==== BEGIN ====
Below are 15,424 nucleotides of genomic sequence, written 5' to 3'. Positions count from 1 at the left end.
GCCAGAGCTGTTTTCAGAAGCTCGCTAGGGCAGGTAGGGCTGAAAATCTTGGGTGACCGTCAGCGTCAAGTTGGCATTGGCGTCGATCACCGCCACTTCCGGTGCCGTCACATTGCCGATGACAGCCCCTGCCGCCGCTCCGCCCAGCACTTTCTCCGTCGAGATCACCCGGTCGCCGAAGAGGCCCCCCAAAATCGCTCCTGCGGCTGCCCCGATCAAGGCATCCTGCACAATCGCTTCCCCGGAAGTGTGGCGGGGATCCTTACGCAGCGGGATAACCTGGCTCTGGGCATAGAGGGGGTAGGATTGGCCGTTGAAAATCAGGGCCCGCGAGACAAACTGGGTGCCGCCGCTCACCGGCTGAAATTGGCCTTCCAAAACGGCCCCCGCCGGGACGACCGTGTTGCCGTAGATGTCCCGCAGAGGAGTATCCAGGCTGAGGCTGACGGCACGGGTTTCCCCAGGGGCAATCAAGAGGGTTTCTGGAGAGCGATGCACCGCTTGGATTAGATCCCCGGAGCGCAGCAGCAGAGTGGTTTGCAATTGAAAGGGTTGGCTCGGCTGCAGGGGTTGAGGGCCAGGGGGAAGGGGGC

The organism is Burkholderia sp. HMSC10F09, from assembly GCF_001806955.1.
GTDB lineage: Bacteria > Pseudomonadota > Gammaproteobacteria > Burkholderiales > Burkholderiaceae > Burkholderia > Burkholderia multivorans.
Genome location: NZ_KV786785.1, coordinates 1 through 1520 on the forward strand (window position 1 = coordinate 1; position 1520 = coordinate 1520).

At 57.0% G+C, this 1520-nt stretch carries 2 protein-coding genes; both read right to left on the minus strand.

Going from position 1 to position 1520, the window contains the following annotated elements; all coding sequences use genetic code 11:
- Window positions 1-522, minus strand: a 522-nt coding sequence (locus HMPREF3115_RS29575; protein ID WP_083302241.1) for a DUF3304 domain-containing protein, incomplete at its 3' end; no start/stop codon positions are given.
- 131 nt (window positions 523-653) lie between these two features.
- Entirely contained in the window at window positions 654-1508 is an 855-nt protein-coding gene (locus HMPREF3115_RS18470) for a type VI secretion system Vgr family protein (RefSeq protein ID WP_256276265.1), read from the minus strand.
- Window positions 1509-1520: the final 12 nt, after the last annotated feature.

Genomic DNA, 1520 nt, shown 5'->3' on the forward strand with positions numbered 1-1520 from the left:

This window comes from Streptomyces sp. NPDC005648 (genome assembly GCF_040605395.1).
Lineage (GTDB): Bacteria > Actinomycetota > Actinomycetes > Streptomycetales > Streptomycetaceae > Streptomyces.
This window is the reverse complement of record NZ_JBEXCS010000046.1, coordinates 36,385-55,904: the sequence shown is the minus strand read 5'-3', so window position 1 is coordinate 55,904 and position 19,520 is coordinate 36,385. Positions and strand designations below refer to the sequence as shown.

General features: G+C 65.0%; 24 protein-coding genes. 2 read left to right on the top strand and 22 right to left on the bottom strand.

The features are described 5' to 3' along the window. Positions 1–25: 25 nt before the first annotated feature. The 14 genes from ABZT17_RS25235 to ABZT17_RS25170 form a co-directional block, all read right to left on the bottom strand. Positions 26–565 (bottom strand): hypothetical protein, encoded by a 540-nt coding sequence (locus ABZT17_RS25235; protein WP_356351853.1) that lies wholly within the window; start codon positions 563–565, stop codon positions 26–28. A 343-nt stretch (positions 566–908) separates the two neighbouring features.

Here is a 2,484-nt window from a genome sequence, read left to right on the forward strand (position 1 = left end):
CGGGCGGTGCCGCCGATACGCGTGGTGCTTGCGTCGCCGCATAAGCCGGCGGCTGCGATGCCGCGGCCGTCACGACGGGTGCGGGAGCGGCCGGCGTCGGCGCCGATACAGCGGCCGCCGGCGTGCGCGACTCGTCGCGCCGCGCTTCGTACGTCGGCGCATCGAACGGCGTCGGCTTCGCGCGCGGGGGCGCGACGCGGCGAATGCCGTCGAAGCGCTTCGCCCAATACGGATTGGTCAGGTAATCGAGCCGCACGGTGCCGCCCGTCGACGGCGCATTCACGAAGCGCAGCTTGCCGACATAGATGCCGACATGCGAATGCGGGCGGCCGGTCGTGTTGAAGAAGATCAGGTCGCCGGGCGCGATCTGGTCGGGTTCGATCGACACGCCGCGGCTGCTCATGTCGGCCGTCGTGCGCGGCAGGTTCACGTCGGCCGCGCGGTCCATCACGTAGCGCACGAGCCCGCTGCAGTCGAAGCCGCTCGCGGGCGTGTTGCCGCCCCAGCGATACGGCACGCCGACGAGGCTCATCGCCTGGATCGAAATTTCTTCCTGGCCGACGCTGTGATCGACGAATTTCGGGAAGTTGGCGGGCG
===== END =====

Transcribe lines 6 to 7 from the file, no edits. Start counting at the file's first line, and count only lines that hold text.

At 57.0% G+C, this 1520-nt stretch carries 2 protein-coding genes; both read right to left on the minus strand.

Going from position 1 to position 1520, the window contains the following annotated elements; all coding sequences use genetic code 11: